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Seminary That Produced Five Bishops And Hundreds Of Priests Turns 50

Updated: September 25, 2005 05:00 PM GMT
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Bishops from Bali and Papua joined counterparts on Flores and a couple hundred priests to celebrate the golden jubilee of their seminary alma mater on the predominantly Catholic island.

Besides five bishops and more than 300 diocesan priests, 50-year-old St. Peter´s Major Seminary in Ritapiret has produced 1,775 graduates, about half of whom have achieved distinction in economics, politics and other fields.

Ritapiret is 11 kilometers south of Maumere, the administrative center of Sikka district. The proximity is not accidental, since Maumere, 1,690 kilometers east of Jakarta, is known as the center of Catholicism in eastern Indonesia.

Meanwhile, Ritapiret, which means "dangerous tree" in the local dialect and was named after a holy and feared tree that long ago was a site for animistic rituals, has become known among Catholics for the abundant fruit of vocations it has produced.

The seminary´s 50th anniversary celebration attracted, in all, nine bishops, 500 priests and 5,000 other Catholics. Government officials and representatives of the Buddhist, Hindu, Muslim and Protestant communities also attended the Sept. 8 celebration, which culminated with the ordination of 17 new priests by Archbishop Abdon Longinus da Cunha of Ende, an alumnus.

The other four bishop alumni, all of whom were present for the occasion, are former Bishop Isak Doera of Sintang, West Kalimantan; Bishop Benyamin Yosef Bria of Denpasar, Bali; Bishop Datus Hilarion Lega of Manokwari-Sorong, Papua; and Bishop Franciscus Kopong Kung of Larantuka, Flores.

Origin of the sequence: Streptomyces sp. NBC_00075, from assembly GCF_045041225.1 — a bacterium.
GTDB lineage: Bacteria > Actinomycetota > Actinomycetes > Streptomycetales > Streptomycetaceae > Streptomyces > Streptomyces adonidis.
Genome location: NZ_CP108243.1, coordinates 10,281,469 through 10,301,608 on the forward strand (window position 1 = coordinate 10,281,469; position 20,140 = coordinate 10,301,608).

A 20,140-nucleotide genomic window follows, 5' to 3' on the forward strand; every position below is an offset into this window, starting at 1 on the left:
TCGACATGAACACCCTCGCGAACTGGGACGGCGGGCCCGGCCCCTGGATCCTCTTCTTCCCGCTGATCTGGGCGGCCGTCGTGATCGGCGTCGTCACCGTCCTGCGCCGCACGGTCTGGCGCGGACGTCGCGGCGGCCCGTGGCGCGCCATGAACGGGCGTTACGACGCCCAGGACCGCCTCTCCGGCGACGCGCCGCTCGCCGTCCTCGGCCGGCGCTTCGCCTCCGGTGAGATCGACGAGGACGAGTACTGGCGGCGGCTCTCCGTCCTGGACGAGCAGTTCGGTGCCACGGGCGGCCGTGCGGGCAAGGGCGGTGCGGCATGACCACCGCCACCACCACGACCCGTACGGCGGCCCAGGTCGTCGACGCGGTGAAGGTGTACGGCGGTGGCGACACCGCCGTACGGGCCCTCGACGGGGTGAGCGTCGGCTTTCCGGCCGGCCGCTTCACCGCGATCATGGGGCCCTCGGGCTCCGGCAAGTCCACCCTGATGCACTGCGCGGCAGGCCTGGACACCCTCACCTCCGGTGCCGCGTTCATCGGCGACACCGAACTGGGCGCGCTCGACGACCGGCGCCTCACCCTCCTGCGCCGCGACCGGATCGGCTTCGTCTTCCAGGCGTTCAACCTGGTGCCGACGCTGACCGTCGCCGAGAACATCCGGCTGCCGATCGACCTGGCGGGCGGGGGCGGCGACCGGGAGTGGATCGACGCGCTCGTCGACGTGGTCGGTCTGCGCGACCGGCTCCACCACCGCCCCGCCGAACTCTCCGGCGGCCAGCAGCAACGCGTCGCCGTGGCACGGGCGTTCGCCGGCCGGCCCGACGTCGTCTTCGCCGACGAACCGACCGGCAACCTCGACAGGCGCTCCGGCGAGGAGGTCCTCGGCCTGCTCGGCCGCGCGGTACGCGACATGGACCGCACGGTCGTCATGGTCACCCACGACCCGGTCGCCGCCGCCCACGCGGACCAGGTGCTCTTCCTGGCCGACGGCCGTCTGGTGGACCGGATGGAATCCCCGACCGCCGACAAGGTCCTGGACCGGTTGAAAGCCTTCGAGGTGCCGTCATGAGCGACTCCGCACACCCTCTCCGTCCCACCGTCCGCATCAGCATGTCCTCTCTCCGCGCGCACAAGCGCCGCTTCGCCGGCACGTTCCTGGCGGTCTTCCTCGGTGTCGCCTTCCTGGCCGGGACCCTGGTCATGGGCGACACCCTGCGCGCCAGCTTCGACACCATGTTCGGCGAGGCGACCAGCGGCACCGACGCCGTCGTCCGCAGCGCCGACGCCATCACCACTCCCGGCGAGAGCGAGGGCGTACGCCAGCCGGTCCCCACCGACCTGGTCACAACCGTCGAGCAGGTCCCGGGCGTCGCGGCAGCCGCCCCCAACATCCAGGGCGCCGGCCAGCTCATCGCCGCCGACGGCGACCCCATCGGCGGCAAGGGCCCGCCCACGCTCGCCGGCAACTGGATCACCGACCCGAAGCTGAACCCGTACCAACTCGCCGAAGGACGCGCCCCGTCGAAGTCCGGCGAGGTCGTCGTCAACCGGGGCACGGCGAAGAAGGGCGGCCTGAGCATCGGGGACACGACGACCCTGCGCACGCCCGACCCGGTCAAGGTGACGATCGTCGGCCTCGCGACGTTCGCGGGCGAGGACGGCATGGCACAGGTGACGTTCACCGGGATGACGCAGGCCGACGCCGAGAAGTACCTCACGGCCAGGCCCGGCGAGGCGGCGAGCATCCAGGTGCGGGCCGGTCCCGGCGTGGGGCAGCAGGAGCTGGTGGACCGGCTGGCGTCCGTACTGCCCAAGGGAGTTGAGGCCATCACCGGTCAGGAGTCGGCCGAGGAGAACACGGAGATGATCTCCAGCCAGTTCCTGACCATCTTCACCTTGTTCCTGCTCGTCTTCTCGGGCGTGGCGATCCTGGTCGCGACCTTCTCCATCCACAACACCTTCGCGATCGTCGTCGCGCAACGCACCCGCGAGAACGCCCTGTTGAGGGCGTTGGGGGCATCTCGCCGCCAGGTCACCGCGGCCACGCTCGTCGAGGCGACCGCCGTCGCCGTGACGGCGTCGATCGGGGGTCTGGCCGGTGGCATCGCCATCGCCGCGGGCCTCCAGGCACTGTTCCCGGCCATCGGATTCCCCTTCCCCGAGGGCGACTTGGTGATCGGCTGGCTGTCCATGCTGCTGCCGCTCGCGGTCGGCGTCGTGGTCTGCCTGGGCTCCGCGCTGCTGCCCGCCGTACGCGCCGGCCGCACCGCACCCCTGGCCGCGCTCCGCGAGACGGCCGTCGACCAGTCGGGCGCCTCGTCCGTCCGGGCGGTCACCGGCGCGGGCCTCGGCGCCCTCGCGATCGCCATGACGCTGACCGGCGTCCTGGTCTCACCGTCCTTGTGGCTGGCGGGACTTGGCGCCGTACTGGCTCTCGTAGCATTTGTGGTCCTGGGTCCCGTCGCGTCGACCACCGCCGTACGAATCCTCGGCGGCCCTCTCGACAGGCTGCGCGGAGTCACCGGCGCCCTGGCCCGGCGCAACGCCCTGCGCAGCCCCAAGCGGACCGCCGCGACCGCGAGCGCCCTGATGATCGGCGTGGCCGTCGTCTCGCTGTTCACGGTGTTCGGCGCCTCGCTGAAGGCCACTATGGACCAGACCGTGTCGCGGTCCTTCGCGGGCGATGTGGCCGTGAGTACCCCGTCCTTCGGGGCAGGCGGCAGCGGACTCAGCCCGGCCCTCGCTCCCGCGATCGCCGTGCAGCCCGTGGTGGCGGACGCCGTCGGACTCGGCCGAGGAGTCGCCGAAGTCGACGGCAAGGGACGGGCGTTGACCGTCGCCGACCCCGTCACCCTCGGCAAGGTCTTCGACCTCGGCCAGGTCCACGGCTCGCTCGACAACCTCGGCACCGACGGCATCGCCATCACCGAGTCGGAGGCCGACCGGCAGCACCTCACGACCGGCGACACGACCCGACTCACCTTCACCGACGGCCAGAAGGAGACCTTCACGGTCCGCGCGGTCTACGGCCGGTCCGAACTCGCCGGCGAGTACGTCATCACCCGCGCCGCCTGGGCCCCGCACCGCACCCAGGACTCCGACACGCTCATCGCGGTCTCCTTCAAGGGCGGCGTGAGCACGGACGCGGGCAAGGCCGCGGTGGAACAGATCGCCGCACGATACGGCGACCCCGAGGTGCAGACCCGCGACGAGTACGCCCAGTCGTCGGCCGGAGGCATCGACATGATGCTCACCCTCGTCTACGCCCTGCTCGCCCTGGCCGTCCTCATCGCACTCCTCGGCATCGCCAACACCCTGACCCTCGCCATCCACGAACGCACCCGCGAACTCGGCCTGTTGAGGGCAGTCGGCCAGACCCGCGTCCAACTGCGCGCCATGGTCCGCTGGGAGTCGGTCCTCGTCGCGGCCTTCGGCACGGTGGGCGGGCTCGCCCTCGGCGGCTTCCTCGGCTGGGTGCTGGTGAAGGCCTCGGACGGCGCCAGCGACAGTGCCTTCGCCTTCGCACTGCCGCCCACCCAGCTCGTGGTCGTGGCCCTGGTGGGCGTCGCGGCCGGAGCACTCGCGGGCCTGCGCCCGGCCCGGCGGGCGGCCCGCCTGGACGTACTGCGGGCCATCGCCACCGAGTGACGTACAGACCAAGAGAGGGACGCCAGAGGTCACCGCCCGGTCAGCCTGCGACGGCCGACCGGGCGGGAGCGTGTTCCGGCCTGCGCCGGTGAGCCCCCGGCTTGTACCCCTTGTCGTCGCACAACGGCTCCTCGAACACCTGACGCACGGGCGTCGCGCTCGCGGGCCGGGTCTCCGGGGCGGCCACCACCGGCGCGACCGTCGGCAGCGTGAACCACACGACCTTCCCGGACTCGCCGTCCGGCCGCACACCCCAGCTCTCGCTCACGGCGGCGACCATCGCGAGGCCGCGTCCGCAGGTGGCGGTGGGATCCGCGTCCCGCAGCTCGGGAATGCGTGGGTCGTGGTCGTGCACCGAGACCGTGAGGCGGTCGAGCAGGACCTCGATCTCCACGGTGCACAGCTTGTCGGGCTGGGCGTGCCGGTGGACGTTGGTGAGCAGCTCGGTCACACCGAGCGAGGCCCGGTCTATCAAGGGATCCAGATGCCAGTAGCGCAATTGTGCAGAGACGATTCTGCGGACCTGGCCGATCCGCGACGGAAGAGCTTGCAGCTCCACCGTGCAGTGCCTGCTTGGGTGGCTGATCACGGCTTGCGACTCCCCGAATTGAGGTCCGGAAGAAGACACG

During his sermon, Archbishop da Cunha asked the newly ordained and all other diocesan priests who graduated from the seminary to continually increase the quality of their service to all, Catholics in particular.

Members of the archdiocese´s 86 parishes participated in the celebration not only by presenting traditional dances and singing in a joint choir, but also by hosting seminary alumni at their homes during the celebration.

According to the souvenir program, seminary alumni, whether bishops, laypeople or priests, have given valuable service to the development of Church and society in Indonesia, especially in the islands of Nusa Tenggara. The Nusa Tenggara, or Lesser Sundas, region comprises the major islands of Bali, Flores, Lombok, Sumba, Sumbawa and Timor.

Father Benediktus Daghi and Yosef M. Florisan, a layman, wrote the souvenir program, entitled "Sentuhan Kasih Tuhan" (God´s Loving Touch). It says the practical impetus to the dream of forming local diocesan priests goes back to 1938, when some Divine Word minor seminarians applied to become diocesan seminarians. Nothing much was done, as the only trained priests who could do the job were Divine Word priests already busy with the formation of seminarians in their minor and major seminaries on Flores.

In 1943, the Divine Word major seminary in Ledarero received one diocesan seminarian, but he went through the Divine Word formation program. From then on, more and more diocesan seminarians studied at the seminary. When Ende became an apostolic vicariate in 1951, the Nusa Tenggara region had to take on the responsibility of developing its own clergy, giving rise to the establishment of St. Peter´s Major Seminary in 1955.

In celebrating the jubilee of that historic event for the local Church, Father Daghi asks in the souvenir program: "Where do we go from here?"

An answer is offered by Divine Word Father Paul Budi Kleden, lecturer at the School of Theology and Philosophy in Ledarero, who points out that the anniversary brought together alumni who have been active in various apostolates and fields of life. This, he says, makes it the right moment to think about formation "to train diocesan seminarians to become competent in pastoral work in line with the demand of the times."


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